BB: b/c I said I was lucky, let me talk about it. connects w/ something else. luck was less important. b/c I didn’t quit. I know it’s not always an option. I have heard this week that you can get funding based on a PowerPoint pres w/which is a lot less than me taking a year to build w/in 1 year I wanted to do it fulltime. that was my success measurement. yeah, it was luck that someone read a blog about how cool I am and someone else believed it; the reason I didn’t succeed before was b/c I took money from myself, from funders, doing the SAME thing… but I quit, so it was much scarier. I didn’t quit to start so I wasn’t going to be screwed if it failed. spent no money on didn’t incorporate; managing risks makes it look lucky

TS: you find money somehow builds value; if your goal is to raise money, investors look for PEOPLE ; what is the product I want to build? how do I bring together a team of people I can make happy and that will want to build with me? if you get the money first, you’re not prepared (and you likely won’t get money w/o people anyway) great ways to get started are to get PEOPLE

LB: I agree w/ everything said. passion, etc. you can have an exit strategy, doesn’t matter. 37 signals are great b/c Jason has a different philosophy, but you can tell when you’re using anything that he cares about the products, etc. you cannot neglect the other part: the networking, getting out there, following up, going to conferences; try to be immediately interesting when you are in front of people who interest you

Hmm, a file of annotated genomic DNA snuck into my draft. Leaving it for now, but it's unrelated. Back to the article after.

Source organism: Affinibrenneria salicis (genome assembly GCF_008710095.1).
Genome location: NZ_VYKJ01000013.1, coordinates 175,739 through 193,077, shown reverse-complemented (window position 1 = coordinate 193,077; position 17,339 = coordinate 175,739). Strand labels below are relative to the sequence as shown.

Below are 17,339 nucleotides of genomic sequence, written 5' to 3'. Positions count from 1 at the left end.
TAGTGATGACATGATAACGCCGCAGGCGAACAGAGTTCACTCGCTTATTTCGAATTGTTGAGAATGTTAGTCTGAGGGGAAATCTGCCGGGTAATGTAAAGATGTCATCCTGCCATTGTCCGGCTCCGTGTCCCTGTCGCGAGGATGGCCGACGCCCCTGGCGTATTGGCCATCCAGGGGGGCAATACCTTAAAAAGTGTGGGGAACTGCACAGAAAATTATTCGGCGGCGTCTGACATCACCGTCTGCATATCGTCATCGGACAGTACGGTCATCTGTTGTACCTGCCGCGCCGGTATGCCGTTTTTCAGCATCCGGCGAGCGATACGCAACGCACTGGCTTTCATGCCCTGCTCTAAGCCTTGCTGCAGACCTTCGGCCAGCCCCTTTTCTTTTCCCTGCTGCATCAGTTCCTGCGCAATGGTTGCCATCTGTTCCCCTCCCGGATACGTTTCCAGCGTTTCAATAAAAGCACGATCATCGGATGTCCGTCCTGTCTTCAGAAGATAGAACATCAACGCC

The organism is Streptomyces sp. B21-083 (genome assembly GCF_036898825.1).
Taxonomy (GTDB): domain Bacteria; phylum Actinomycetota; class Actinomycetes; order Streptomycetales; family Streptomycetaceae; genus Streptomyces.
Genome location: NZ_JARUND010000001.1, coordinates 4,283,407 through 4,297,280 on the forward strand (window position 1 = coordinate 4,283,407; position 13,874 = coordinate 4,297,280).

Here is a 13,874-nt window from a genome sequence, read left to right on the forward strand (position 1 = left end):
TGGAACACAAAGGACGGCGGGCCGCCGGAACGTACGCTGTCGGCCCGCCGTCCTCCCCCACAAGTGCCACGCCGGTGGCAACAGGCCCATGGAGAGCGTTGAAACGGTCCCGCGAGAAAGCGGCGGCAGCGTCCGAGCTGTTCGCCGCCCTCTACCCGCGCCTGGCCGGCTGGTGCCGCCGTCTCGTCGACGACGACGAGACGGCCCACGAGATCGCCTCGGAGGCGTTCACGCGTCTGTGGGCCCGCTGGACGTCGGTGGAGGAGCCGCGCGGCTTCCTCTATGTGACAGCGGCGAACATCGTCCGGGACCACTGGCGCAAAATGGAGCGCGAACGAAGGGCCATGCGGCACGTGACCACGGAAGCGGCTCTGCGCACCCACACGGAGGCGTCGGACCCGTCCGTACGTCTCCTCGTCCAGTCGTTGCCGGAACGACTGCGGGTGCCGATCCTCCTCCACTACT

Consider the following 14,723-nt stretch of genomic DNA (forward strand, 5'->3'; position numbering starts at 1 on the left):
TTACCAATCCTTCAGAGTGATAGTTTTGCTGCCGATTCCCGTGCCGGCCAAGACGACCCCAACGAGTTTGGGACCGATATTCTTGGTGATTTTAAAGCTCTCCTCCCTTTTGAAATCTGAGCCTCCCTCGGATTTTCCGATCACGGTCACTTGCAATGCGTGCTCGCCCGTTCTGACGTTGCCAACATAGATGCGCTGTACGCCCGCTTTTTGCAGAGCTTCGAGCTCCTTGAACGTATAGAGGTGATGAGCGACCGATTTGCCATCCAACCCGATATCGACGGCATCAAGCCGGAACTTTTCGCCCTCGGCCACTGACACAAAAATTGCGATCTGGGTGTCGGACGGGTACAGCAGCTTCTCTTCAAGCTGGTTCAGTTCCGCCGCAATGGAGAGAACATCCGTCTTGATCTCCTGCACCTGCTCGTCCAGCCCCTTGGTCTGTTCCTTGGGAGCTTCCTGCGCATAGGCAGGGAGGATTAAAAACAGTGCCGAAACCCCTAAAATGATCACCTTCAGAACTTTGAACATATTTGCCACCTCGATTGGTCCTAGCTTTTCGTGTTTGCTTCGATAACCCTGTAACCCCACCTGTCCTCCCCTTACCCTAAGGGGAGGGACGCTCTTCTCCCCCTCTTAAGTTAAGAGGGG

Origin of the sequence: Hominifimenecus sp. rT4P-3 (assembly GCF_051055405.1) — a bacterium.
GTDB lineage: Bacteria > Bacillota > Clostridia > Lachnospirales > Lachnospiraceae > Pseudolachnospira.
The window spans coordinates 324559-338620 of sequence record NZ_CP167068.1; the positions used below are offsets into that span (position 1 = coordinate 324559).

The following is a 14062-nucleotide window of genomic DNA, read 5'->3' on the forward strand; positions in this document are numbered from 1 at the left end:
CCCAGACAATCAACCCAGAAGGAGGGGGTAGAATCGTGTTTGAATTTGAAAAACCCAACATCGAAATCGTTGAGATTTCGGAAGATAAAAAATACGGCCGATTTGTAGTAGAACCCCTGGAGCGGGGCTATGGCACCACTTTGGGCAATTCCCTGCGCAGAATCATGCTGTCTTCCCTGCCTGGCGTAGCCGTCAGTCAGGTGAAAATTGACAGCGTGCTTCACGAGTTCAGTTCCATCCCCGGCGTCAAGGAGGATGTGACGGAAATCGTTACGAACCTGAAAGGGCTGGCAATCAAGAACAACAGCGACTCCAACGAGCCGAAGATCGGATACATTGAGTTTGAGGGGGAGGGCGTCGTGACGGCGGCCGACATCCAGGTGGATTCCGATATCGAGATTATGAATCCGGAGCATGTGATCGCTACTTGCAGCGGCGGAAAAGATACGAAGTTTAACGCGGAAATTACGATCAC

QUESTION: my email is gordon… [laughter]

LB: we’ll talk later. or maybe not. [lots of laughter] every industry is 12 people. 12 people is what you need to meet. meeting those 12 will do more than anything else.

QUESTION: I own 2 companies. a for profit and a not for profit. moving into e-commerce… [basically asks how to be a good start-up]

TC: Do favors for people. #1 thing. think of what you can do for others all the time. the power of being liked, being thought of is incredible. HOW CAN I HELP THIS PERSON? building up good chits. you might never play them. it’s all karma.

AW: you open yourself up to the opportunity. go out there. enter competitions. go to conferences.

TC: the fact that adaptivepath gave me a little source code on my site is amazing. I want to give something back now. making yourself open is a great thing

AW: amazed at how small network of folks is. it’s all about the people you meet

BB: I hear that all the time. I met lane who runs adaptive path: everyone eventually meets him.

LB: I don’t RUN adaptive path.

BB: whatever. no hierarchy. if it wasn’t for the dude I knew from college who was a Unix sysadmin. don’t undervalue random dude who will fix your JavaScript. especially if you don’t have money. have your pal herb host your site. random ex-co-workers.

TS: the theme of this panel is sort of becoming “the culture of help”; LB referenced Krauss post about cheaper to be a start-up made him mad; I don’t think

[at this point my laptop battery finally expires after 4+ hours of non-stop work; missed a minute while I switched to paper and pen]